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Gov. Christie Postpones Halloween in Wake of Hurricane Sandy

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Governor Chris Christie updates the media on the state of the state after severe weather conditions from Hurricane Sandy at the Regional Operations and Intelligence Center (ROIC) in Ewing, N.J. on Tuesday, Oct. 30, 2012 Governor Chris Christie updates the media on the state of the state after severe weather conditions from Hurricane Sandy at the Regional Operations and Intelligence Center (ROIC) in Ewing, N.J. on Tuesday, Oct. 30, 2012 (Governor’s Office/Tim Larsen)

When it comes to New Jersey Governor Chris Christie, there's one question you should stop asking:

"Can he do that?"

Doesn't matter, he did.

Christie made good on a tweet sent Monday promising to cancel Halloween if conditions remained unsafe for trick-or-treaters following Hurricane Sandy. Citing concerns for public safety, Christie signed an executive order postponing Halloween celebrations in New Jersey until Nov. 5.

Read the full statement below:

Trenton, NJ – Citing the need to ensure the safety of the public amid the continued state of emergency in New Jersey, Governor Chris Christie today signed Executive Order 105, postponing Halloween celebrations across New Jersey until Monday, November 5, 2012 as a result of continued unsafe conditions in the aftermath of Hurricane Sandy.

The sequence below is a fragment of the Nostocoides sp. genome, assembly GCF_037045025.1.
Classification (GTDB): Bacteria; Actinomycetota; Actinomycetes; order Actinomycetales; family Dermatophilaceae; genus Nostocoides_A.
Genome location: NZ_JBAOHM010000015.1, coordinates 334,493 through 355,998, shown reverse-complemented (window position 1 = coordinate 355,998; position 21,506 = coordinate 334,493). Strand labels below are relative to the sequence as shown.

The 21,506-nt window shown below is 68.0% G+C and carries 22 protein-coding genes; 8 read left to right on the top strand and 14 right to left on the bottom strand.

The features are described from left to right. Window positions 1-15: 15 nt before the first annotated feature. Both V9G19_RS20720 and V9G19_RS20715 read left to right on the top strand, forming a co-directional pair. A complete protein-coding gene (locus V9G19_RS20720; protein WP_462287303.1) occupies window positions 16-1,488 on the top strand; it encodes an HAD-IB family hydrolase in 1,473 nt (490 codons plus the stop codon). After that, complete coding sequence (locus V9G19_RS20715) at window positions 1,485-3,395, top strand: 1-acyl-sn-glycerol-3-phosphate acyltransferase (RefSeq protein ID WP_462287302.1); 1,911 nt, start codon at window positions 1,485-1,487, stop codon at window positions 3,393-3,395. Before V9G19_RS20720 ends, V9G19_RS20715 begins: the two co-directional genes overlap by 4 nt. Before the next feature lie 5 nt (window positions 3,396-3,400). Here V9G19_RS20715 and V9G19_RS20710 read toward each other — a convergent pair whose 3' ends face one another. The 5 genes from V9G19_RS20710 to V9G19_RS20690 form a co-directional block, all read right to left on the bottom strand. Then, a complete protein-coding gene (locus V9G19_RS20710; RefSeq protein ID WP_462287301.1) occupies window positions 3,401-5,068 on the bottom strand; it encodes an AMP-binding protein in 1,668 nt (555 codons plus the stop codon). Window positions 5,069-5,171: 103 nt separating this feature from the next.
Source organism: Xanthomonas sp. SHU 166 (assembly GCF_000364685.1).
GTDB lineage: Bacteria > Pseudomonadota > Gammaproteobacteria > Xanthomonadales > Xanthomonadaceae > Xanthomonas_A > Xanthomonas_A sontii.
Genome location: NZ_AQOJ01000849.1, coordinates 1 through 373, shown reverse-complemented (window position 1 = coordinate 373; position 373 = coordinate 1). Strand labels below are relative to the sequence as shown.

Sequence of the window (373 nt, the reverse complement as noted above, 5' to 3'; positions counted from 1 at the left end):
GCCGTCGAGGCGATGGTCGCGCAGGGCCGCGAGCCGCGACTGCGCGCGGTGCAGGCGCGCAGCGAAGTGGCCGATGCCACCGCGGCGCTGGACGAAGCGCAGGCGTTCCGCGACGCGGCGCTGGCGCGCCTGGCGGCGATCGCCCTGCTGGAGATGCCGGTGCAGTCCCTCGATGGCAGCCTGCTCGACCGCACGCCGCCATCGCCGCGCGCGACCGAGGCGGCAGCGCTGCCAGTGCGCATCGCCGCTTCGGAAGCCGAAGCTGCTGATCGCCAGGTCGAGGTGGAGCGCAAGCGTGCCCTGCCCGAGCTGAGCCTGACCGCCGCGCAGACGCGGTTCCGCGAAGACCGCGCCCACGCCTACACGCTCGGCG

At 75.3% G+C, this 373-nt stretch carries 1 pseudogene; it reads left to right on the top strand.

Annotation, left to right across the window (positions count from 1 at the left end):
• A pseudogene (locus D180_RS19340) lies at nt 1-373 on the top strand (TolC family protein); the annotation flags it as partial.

“I’ve taken this action to minimize additional risks to lives and the public safety as we begin the process of rebuilding and recovering from Hurricane Sandy,” said Governor Christie. “In too many communities in our state, the damage and losses from this storm are still being sorted out, and dangerous conditions abound even as our emergency management and response officials continue their work. As Governor, it is my responsibility to use all available resources of the state government to protect against the emergency created by Hurricane Sandy – postponing Halloween celebrations by five days is a commonsense and necessary step to accomplish that.”

The damage sustained from Hurricane Sandy poses a continued threat to public safety in communities across New Jersey due to flooding, fallen trees, downed power lines, roadway closures, and disruptions in electrical service, making it unsafe and imprudent to participate in traditional celebrations, such as trick-or-treat walks. Local officials are advised to notify and encourage their communities and residents to delay any planned celebrations until Monday.

For more coverage on Hurricane Sandy, read GovExec’s continuous updates. You can make a donation to the Red Cross disaster relief effort here

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Mark Micheli is Special Projects Editor for Government Executive Media Group. He's the editor of Excellence in Government Online and contributes to GovExec, NextGov and Defense One. Previously, he worked on national security and emergency management issues with the US Treasury Department and the Department of Homeland Security. He's a graduate of the Coro Fellows Program in Public Affairs and studied at Drake University.

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